Data from the United Nations reflects a downfall in international aid to India for education by more than 26%, compared with a global downturn of 2%.
In 2017, India received $464 million while in 2016, the country received a good amount of $634 million. (A global education aid monitoring report by the UN Educational, Scientific and Cultural Organization or UNESCO.) Being a four-year low number, UNESCO said 2017 numbers are likely to affect inclusive education for all.
“A drop in aid to education in the country will make the task of closing the (education) gap harder. International aid is vital in tackling some of the more persistent barriers to inclusive education for all," said Manos Antoninis, the key author of the monitoring report.
There was a 20% increase in aid to post-secondary education, which can be explained by the World Bank’s decision to double the funding amount. However, aid to secondary education fell by 80%. The International Development Association (IDA) has reduced its aid to India significantly; however, it still remains a top donor in terms of real numbers.
Good news is that the European Union and Germany have increased their contribution to India. Another key donor, the UK has been slashing its international aid with India getting just $7.5 million in 2017, reflecting a 10-year low. UNESCO states, “The one country whose aid seems to be declining is the UK, as it has fallen from a peak of $208 million in 2009 to $7.5 million in 2017,"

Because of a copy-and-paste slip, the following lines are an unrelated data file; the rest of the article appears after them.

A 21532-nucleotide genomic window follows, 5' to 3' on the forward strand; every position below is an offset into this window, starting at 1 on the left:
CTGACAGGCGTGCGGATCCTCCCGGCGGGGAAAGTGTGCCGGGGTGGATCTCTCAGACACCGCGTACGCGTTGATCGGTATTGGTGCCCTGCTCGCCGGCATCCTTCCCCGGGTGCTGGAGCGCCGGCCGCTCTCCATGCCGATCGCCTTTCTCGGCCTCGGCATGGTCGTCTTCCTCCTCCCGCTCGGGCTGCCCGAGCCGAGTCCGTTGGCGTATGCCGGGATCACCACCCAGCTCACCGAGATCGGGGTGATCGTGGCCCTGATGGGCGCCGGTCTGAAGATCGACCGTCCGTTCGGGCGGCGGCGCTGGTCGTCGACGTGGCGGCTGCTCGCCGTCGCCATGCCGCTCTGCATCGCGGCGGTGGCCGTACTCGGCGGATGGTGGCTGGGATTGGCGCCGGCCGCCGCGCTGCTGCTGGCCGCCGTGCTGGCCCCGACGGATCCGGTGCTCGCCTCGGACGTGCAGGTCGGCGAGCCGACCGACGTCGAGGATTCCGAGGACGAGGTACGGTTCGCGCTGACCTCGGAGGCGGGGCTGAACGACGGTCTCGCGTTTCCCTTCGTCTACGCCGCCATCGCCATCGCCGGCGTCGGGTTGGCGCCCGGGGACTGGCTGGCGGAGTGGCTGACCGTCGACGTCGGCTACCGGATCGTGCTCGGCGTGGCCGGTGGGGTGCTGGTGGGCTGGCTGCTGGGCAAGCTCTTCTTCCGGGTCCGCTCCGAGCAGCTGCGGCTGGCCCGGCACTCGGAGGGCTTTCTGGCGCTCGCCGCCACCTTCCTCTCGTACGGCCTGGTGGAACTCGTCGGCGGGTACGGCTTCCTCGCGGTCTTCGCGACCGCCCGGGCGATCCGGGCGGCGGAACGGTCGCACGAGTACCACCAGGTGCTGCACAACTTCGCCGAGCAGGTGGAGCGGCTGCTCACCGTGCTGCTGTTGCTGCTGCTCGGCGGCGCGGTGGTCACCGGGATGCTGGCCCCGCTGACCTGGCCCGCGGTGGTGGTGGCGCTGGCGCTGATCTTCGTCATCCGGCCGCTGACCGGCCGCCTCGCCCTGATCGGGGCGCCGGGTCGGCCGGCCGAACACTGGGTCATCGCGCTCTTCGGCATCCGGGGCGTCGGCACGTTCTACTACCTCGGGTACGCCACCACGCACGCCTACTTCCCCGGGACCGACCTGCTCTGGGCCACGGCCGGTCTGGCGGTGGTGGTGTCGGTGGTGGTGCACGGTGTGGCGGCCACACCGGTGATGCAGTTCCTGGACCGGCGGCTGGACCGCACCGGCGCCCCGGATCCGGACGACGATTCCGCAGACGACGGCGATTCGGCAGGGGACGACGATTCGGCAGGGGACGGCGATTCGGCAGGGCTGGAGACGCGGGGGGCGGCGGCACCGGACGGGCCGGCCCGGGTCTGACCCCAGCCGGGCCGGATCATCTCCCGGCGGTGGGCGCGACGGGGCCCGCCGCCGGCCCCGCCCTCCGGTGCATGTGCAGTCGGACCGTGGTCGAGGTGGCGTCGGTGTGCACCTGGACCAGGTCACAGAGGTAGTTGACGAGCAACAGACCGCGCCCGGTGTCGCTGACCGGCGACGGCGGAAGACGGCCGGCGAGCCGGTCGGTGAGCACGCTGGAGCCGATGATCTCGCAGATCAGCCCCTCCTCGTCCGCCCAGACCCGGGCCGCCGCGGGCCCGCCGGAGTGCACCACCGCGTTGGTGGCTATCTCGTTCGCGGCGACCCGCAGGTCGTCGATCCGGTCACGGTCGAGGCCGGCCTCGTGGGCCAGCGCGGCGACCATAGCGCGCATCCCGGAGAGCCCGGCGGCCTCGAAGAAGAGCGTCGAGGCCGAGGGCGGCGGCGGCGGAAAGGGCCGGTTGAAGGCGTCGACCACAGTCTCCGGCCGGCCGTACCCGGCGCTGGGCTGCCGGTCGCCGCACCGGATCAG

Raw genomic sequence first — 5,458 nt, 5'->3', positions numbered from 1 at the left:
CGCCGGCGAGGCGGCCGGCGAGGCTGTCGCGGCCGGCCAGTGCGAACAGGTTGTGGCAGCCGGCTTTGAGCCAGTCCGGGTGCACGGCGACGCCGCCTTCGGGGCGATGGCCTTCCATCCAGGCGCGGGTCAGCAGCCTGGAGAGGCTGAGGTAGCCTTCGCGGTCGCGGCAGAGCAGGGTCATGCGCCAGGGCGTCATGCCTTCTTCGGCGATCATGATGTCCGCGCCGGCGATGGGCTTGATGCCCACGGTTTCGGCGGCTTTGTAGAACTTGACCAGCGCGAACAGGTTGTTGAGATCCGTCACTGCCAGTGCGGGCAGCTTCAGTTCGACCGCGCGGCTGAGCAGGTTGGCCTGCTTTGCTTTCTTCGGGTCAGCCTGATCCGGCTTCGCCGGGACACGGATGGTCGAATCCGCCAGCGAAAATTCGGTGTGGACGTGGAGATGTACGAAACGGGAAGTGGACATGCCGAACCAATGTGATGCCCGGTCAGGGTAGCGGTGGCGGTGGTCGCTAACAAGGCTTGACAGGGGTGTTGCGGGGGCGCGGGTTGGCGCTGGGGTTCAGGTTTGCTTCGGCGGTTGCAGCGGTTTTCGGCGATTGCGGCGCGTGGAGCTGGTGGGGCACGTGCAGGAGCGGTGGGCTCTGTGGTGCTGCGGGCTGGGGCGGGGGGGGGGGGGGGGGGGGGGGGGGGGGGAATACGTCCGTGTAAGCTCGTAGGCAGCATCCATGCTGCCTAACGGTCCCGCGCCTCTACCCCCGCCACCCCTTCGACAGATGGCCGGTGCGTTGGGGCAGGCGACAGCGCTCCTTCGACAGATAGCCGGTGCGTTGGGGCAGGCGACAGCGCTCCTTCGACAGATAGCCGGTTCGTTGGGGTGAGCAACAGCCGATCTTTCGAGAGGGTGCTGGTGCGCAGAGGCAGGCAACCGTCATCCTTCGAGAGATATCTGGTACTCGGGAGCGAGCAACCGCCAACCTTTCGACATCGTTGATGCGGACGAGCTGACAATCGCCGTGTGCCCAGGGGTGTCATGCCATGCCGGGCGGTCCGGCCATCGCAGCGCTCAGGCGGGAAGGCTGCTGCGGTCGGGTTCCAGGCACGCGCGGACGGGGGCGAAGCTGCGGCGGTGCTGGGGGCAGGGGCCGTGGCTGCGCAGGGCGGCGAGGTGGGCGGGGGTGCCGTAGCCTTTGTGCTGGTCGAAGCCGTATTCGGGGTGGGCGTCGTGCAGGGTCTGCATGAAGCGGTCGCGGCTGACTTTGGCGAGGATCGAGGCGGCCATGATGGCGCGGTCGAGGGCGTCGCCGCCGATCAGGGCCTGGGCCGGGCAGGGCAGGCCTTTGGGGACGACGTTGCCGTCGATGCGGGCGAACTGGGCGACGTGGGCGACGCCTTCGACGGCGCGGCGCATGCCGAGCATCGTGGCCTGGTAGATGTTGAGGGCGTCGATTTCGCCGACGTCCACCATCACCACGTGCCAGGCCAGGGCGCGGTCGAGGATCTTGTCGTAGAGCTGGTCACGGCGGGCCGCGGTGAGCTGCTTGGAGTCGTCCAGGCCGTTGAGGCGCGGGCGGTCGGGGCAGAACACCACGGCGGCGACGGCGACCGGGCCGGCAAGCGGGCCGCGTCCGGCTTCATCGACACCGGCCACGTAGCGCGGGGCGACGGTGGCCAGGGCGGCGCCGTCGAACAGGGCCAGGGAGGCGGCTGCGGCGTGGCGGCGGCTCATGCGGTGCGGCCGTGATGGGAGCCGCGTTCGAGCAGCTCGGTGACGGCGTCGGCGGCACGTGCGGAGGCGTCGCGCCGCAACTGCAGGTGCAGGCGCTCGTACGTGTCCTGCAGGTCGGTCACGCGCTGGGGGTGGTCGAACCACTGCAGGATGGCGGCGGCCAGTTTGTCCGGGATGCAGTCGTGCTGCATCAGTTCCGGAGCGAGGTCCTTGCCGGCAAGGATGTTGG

Germany tops the donor scoreboard for education - $2 billion in 2017
The US gave $1.5 billion
France gave $1.3 billion. It increased its funding by $207 million from 2016 to 2017.
The UN education agency reported that the number of out-of-school children in primary sections in India has declined from 17% in 2006 to 5% in 2015, while the number of out-of-school adolescents in lower secondary schools has declined from 22% to 9% during the period.
“Despite rapid improvements in India’s education sector in recent years, there is still a core of hard-to-reach populations," the agency said.
“Both the central and state governments spend more than 3% of gross domestic product on education, and there is a clear focus on school education in terms of both financial and policy initiatives," said an official.
Thus, for the last couple of year, India has been asserting that its gross enrolment ratio in early school stage is 98%, reflecting near universal access to elementary education.
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